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World Turkish media outlets - including the BBC - fell for an April Fools' news story that said the UN was planning a second Suez Canal for Egypt

13:20  02 april  2021
13:20  02 april  2021 Source:   businessinsider.com

Opinion: Suez Canal traffic jam blocks the world's jugular vein

  Opinion: Suez Canal traffic jam blocks the world's jugular vein A failure of machinery, human error or natural events -- high winds and reduced visibility - may have caused Ever Given to run ashore in the Suez Canal, writes Salvatore R. Mercogliano. But its impact will resonate far from its banks as it has blocked the jugular of one of the largest trade routes in human history. The Suez Canal was opened in November 1869 to great fanfare after 10 years of excavation. A joint endeavor by France and Great Britain, it provided a shorter route to Asia than having to circumnavigate Africa. Connecting the Mediterranean Sea and the Indian Ocean via the Red Sea, the vital waterway was essential to maritime commerce.

diagram: A screenshot of The Guardian's April fool article, as of 7pm March 31. The Guardian © The Guardian A screenshot of The Guardian's April fool article, as of 7pm March 31. The Guardian
  • Turkish media appears to have fallen for an April fools prank by British newspaper The Guardian.
  • The Guardian published a spoof story claiming a second Suez Canal was in the works.
  • Several outlets, including BBC Turkey, reported - and then deleted - the story.
  • See more stories on Insider's business page.

An 'April Fools'' news article claiming the United Nations is looking into building a second Suez Canal appears to have been taken wholly seriously by major Turkish media outlets.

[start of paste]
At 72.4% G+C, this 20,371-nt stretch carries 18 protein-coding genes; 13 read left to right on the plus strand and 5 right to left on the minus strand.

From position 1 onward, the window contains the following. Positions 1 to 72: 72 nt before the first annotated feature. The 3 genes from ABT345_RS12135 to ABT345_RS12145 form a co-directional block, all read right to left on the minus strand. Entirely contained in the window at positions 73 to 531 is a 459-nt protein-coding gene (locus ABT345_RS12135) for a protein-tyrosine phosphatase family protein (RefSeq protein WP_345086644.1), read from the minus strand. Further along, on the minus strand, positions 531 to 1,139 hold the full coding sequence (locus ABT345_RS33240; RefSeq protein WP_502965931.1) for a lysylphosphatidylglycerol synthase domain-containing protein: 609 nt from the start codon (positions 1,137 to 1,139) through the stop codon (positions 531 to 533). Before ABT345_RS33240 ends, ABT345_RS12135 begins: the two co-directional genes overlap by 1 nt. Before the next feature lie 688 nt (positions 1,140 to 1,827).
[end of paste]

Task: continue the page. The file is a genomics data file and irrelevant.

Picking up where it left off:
On April 1, The Guardian published "'Suez 2'? Ever Given grounding prompts plan for canal along Egypt-Israel border," an article that rapidly gained attention given the current international interest in the canal.

Suez Canal Remains Choked as Elite Team Tackles Stuck Ship

  Suez Canal Remains Choked as Elite Team Tackles Stuck Ship A huge backlog of vessels was building up around the Suez Canal amid warnings that the salvage team could need days -- or even weeks -- to prise out the giant container ship that’s blocking the crucial waterway. Work to re-float the Ever Given and allow passage for oceangoing carriers hauling almost $10 billion of oil and consumer goods continued without success on Thursday in Egypt. Tugs and diggers have so far failed to budge the vessel, and some experts say the crisis could drag on for several days. The Suez Canal Authority has temporarily suspended traffic along the waterway.

The article said that the UN was studying the feasibility of a second channel along the Egypt-Israel border.

map: A graphic that appeared in The Guardian's spoof, marking © The Guardian A graphic that appeared in The Guardian's spoof, marking "Suez 2" in red along the Egypt-Israel border. The Guardian

Several Turkish outlets appear to have taken it at face value, including BBC News Türkçe , which reported the story.